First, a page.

Editorial credit: sdf_qwe / Shutterstock.com
Miami Beach is a melting pot of people from different cultures. The famed sands of “America’s Riviera” are enjoyed by a diverse range of individuals, including waifish models, amateur architecture critics, distinguished elders, and sun-seeking families. However, when it comes to Miami Beach’s safety standards, families and visitors might be curious about Miami Beach’s degree of safety.
In general, tourists may feel comfortable visiting Miami Beach. However, like other popular tourist sites, property crime and pickpocketing are the primary worries. Still, similar to any big city, Miami Beach visitors should use some caution but not frantic hypervigilance.
Most of us enjoy warm friends and hot meals. But, it turns out that we also enjoy warm weather as well. Miami routinely ranks among the best travel destinations in the United States because of this, among other things. However, being pushed out of our comfort zone and into a risky environment is something most of us detest. In light of that, let’s take a closer look into the safety concerns in Miami Beach.
How Safe Is Miami Beach?
Miami is recognized as the ninth most popular tourist destination in the US by Tripadvisor, a global platform for travel information sharing. According to the Travelers’ Choice Awards for 2022, that is.
But, of course, the weather cannot be the only factor. Many people would die for the spectacular vistas on the beautiful beaches of Miami. One of them is Miami Beach, renowned for its breathtaking views, lively atmosphere, and a variety of exhilarating water sports.
However, Miami has a questionable history of being a hub for crime and drug use. Whether this reputation is warranted or not, it spreads to Miami’s other tourist attractions, such as Miami Beach. But does this depict the situation?
Travelers’ Safety Statistics For Miami Beach
Miami Beach might have a secure feeling, but this is not always the case. Undoubtedly, a purse thief or a pickpocket will never approach you directly. But, according to studies, Miami Beach swings the pendulum more in favor of danger. According to NeighborhoodScouts, an American web platform that offers thorough security analytics, such is the case.
Miami Beach’s Crime Index, according to NeighborhoodScouts, is 1—the lowest possible score on a safety and security scale ranging from 1 to 100. For reference, Miami City proper has a Crime Index of 10. So, even though it’s still relatively low, Miami Beach is ten times better.
In Miami Beach, there are 69.80 crimes committed per 1,000 people. On the other hand, Miami City has a 35.7 per 1,000 crime rate. However, based on the statistics, property crimes account for 88 percent of crimes in Miami Beach.
These include offenses like stealing a car, breaking and entering, and larceny – which is described as unlawfully taking property from the custody of another (except motor vehicles). In addition, about 12% of all Miami Beach crimes are violent, which amounts to 8 violent crimes for every 1,000 inhabitants (or one violent crime per 124 instances). So, does it mean that it is still “safe?”
The violent crime rate in the Sunshine State is 3.87 per 1,000 people, which is around one in 258. The average rate in the country is 3.96 per 1,000 or 1 in 252. As a result, Miami Beach has a similar risk of experiencing violent crime as the rest of Florida but nearly twice the national rate.
So how do we interpret all of these? When visiting Miami Beach, we advise exercising modest care rather than hypervigilance.
Consider The Safer Areas In Miami Beach
There are 29 neighborhoods in Miami Beach. NeighborhoodScouts rates La Gorce as the safest, followed by Fisher Island in second.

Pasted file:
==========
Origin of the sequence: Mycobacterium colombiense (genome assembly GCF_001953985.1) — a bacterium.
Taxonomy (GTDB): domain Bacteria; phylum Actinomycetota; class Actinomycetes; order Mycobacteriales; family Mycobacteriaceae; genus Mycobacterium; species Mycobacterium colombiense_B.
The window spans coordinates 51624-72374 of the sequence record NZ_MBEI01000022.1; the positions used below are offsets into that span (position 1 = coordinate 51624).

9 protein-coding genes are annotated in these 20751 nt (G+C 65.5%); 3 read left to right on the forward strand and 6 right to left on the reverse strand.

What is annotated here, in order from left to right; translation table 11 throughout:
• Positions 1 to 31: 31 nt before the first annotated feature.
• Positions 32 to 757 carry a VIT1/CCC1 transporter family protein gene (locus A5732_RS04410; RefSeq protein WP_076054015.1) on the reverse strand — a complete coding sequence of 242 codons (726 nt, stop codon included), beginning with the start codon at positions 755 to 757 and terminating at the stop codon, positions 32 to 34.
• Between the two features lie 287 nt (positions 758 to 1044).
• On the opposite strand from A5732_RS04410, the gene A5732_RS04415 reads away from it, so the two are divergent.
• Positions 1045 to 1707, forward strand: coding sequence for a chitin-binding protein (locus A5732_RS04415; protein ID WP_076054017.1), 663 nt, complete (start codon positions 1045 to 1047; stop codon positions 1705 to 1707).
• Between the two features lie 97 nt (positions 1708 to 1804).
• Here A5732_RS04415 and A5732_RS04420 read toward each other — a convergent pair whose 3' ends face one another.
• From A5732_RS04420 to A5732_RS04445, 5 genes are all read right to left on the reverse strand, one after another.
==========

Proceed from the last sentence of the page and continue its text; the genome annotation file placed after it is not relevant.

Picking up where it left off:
La Gorce, for instance, is a gated neighborhood near Miami Beach’s North Beach, a more sedate and bohemian area. Security-conscious tourists won’t find anything here to cause them to get alarmed. It is north of Indian Creek and hugs the immaculate Biscayne Bay shoreline. La Gorce is only four miles away if you like South Beach’s rowdier, livelier atmosphere.
However, if one wants to stay a night or two in Miami’s haunted tourist jewel, Collins Avenue offers a wide variety of dining and lodging alternatives. The Fontainebleau, long frequented by stars like Elvis Presley and Bob Hope, offers a luxurious dining and lodging experience situated on Collins Avenue with breathtaking vistas.
However, if you are looking to tour further South, Fisher Island also fits within more of the safer side of Miami Beach’s safety radar since it can only be accessed by a ferry.
In addition to a hotel and resort, deep-water marina, immaculate beaches, swimming pools, championship seaside golf, tennis facilities (including all four Grand Slam surfaces), a world-class spa, and several restaurants and bars, Fisher Island Club provides many more first-rate amenities.
Other than La Gorce and Fisher Island, there is still so much Miami Beach has to offer. That said, the following areas round up Miami Beach’s top 10 safest neighborhoods:
- La Groce
- Fisher Island
- Oceanfront North
- Oceanfront South
- Belle Isle
- Oceanfront Northeast
- Biscayne Point
- Isle of Normandy
Transportation And Taxi Risks
South Beach is home to several taxis, all subject to Miami-Dade government regulation. For instance, a three-mile journey to the Art Deco neighborhood from mid-beach will cost around $13. (before tip).
The Miami Beach Trolley is a free public transportation system that runs around every half-hour and travels across all Miami Beach communities. In addition, there are other ride-sharing options. Although there is little risk because these choices are regulated and essential to Miami Beach’s tourism sector, you should always be cautious in a bustling city.
Miami Beach Safety Tips
Miami’s North Beach, which is distinct from the more well-known South Beach, and her lower counterpart, a renowned tourist destination, are locations that one should enjoy without continuously scanning their surroundings.
Because of this, a few pointers may be helpful. For instance, it is best to avoid Ocean Drive after sunset. Similarly, Washington Avenue. Lincoln Road, on the other hand, is often safer. While admiring the surroundings is OK, one must be aware of and careful of one’s immediate surroundings.